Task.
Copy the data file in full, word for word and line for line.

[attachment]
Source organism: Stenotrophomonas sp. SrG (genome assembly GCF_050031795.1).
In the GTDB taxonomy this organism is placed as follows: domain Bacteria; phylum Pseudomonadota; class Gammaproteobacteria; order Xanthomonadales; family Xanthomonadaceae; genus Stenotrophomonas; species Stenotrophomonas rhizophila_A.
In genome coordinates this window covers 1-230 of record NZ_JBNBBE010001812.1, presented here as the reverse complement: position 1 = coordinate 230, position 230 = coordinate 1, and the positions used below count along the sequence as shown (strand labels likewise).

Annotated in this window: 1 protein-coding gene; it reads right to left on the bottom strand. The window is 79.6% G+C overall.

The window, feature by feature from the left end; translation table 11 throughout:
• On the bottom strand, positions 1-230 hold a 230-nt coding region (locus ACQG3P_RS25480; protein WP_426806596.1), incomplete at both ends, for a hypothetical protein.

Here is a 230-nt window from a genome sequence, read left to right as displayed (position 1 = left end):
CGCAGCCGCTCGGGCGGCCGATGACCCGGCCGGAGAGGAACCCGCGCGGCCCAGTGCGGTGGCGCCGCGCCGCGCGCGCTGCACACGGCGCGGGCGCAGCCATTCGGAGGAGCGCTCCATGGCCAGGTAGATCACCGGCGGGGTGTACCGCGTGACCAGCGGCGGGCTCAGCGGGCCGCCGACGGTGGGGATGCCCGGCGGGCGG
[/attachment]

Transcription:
Source organism: Stenotrophomonas sp. SrG (genome assembly GCF_050031795.1).
In the GTDB taxonomy this organism is placed as follows: domain Bacteria; phylum Pseudomonadota; class Gammaproteobacteria; order Xanthomonadales; family Xanthomonadaceae; genus Stenotrophomonas; species Stenotrophomonas rhizophila_A.
In genome coordinates this window covers 1-230 of record NZ_JBNBBE010001812.1, presented here as the reverse complement: position 1 = coordinate 230, position 230 = coordinate 1, and the positions used below count along the sequence as shown (strand labels likewise).

Annotated in this window: 1 protein-coding gene; it reads right to left on the bottom strand. The window is 79.6% G+C overall.

The window, feature by feature from the left end; translation table 11 throughout:
• On the bottom strand, positions 1-230 hold a 230-nt coding region (locus ACQG3P_RS25480; protein WP_426806596.1), incomplete at both ends, for a hypothetical protein.

Here is a 230-nt window from a genome sequence, read left to right as displayed (position 1 = left end):
CGCAGCCGCTCGGGCGGCCGATGACCCGGCCGGAGAGGAACCCGCGCGGCCCAGTGCGGTGGCGCCGCGCCGCGCGCGCTGCACACGGCGCGGGCGCAGCCATTCGGAGGAGCGCTCCATGGCCAGGTAGATCACCGGCGGGGTGTACCGCGTGACCAGCGGCGGGCTCAGCGGGCCGCCGACGGTGGGGATGCCCGGCGGGCGG